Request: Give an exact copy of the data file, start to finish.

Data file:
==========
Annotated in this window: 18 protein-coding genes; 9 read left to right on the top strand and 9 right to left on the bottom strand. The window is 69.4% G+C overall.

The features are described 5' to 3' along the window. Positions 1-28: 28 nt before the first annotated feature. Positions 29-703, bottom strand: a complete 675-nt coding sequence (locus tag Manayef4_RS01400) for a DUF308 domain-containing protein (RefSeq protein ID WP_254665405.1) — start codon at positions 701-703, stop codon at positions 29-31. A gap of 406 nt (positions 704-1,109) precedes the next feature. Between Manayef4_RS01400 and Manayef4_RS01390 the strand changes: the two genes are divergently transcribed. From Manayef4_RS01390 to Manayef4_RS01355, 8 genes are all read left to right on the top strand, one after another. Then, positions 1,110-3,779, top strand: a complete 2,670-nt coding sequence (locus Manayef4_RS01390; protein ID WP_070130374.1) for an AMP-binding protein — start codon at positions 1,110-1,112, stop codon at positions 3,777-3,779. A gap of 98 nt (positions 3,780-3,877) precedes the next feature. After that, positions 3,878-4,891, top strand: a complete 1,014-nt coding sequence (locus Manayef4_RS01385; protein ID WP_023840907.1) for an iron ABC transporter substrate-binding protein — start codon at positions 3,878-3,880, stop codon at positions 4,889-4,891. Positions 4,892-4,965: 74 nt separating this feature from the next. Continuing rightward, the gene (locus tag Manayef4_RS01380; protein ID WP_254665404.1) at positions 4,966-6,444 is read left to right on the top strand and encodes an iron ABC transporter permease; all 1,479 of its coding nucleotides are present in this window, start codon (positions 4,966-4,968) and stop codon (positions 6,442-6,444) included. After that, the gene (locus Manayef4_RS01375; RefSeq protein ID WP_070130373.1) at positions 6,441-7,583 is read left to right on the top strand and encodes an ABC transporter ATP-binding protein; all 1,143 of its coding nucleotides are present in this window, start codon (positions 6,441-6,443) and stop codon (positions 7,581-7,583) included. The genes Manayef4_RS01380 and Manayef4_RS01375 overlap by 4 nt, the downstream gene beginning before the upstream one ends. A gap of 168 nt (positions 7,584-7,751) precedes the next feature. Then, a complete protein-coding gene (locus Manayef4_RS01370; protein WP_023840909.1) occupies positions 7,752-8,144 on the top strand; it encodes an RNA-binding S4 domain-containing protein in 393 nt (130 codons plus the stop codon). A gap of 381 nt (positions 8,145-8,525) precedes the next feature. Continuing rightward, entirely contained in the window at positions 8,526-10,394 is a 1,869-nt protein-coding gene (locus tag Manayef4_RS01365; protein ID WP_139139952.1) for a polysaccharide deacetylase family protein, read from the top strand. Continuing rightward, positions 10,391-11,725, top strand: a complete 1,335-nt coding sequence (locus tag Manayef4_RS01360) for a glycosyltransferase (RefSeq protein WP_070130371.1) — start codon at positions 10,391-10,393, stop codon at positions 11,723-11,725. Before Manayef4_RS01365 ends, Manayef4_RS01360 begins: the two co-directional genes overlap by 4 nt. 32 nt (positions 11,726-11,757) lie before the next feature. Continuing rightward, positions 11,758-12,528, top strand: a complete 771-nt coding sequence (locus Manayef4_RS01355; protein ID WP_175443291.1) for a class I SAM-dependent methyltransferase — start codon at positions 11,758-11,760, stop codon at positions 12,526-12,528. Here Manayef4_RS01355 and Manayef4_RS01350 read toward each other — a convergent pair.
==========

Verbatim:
Annotated in this window: 18 protein-coding genes; 9 read left to right on the top strand and 9 right to left on the bottom strand. The window is 69.4% G+C overall.

The features are described 5' to 3' along the window. Positions 1-28: 28 nt before the first annotated feature. Positions 29-703, bottom strand: a complete 675-nt coding sequence (locus tag Manayef4_RS01400) for a DUF308 domain-containing protein (RefSeq protein ID WP_254665405.1) — start codon at positions 701-703, stop codon at positions 29-31. A gap of 406 nt (positions 704-1,109) precedes the next feature. Between Manayef4_RS01400 and Manayef4_RS01390 the strand changes: the two genes are divergently transcribed. From Manayef4_RS01390 to Manayef4_RS01355, 8 genes are all read left to right on the top strand, one after another. Then, positions 1,110-3,779, top strand: a complete 2,670-nt coding sequence (locus Manayef4_RS01390; protein ID WP_070130374.1) for an AMP-binding protein — start codon at positions 1,110-1,112, stop codon at positions 3,777-3,779. A gap of 98 nt (positions 3,780-3,877) precedes the next feature. After that, positions 3,878-4,891, top strand: a complete 1,014-nt coding sequence (locus Manayef4_RS01385; protein ID WP_023840907.1) for an iron ABC transporter substrate-binding protein — start codon at positions 3,878-3,880, stop codon at positions 4,889-4,891. Positions 4,892-4,965: 74 nt separating this feature from the next. Continuing rightward, the gene (locus tag Manayef4_RS01380; protein ID WP_254665404.1) at positions 4,966-6,444 is read left to right on the top strand and encodes an iron ABC transporter permease; all 1,479 of its coding nucleotides are present in this window, start codon (positions 4,966-4,968) and stop codon (positions 6,442-6,444) included. After that, the gene (locus Manayef4_RS01375; RefSeq protein ID WP_070130373.1) at positions 6,441-7,583 is read left to right on the top strand and encodes an ABC transporter ATP-binding protein; all 1,143 of its coding nucleotides are present in this window, start codon (positions 6,441-6,443) and stop codon (positions 7,581-7,583) included. The genes Manayef4_RS01380 and Manayef4_RS01375 overlap by 4 nt, the downstream gene beginning before the upstream one ends. A gap of 168 nt (positions 7,584-7,751) precedes the next feature. Then, a complete protein-coding gene (locus Manayef4_RS01370; protein WP_023840909.1) occupies positions 7,752-8,144 on the top strand; it encodes an RNA-binding S4 domain-containing protein in 393 nt (130 codons plus the stop codon). A gap of 381 nt (positions 8,145-8,525) precedes the next feature. Continuing rightward, entirely contained in the window at positions 8,526-10,394 is a 1,869-nt protein-coding gene (locus tag Manayef4_RS01365; protein ID WP_139139952.1) for a polysaccharide deacetylase family protein, read from the top strand. Continuing rightward, positions 10,391-11,725, top strand: a complete 1,335-nt coding sequence (locus tag Manayef4_RS01360) for a glycosyltransferase (RefSeq protein WP_070130371.1) — start codon at positions 10,391-10,393, stop codon at positions 11,723-11,725. Before Manayef4_RS01365 ends, Manayef4_RS01360 begins: the two co-directional genes overlap by 4 nt. 32 nt (positions 11,726-11,757) lie before the next feature. Continuing rightward, positions 11,758-12,528, top strand: a complete 771-nt coding sequence (locus Manayef4_RS01355; protein ID WP_175443291.1) for a class I SAM-dependent methyltransferase — start codon at positions 11,758-11,760, stop codon at positions 12,526-12,528. Here Manayef4_RS01355 and Manayef4_RS01350 read toward each other — a convergent pair.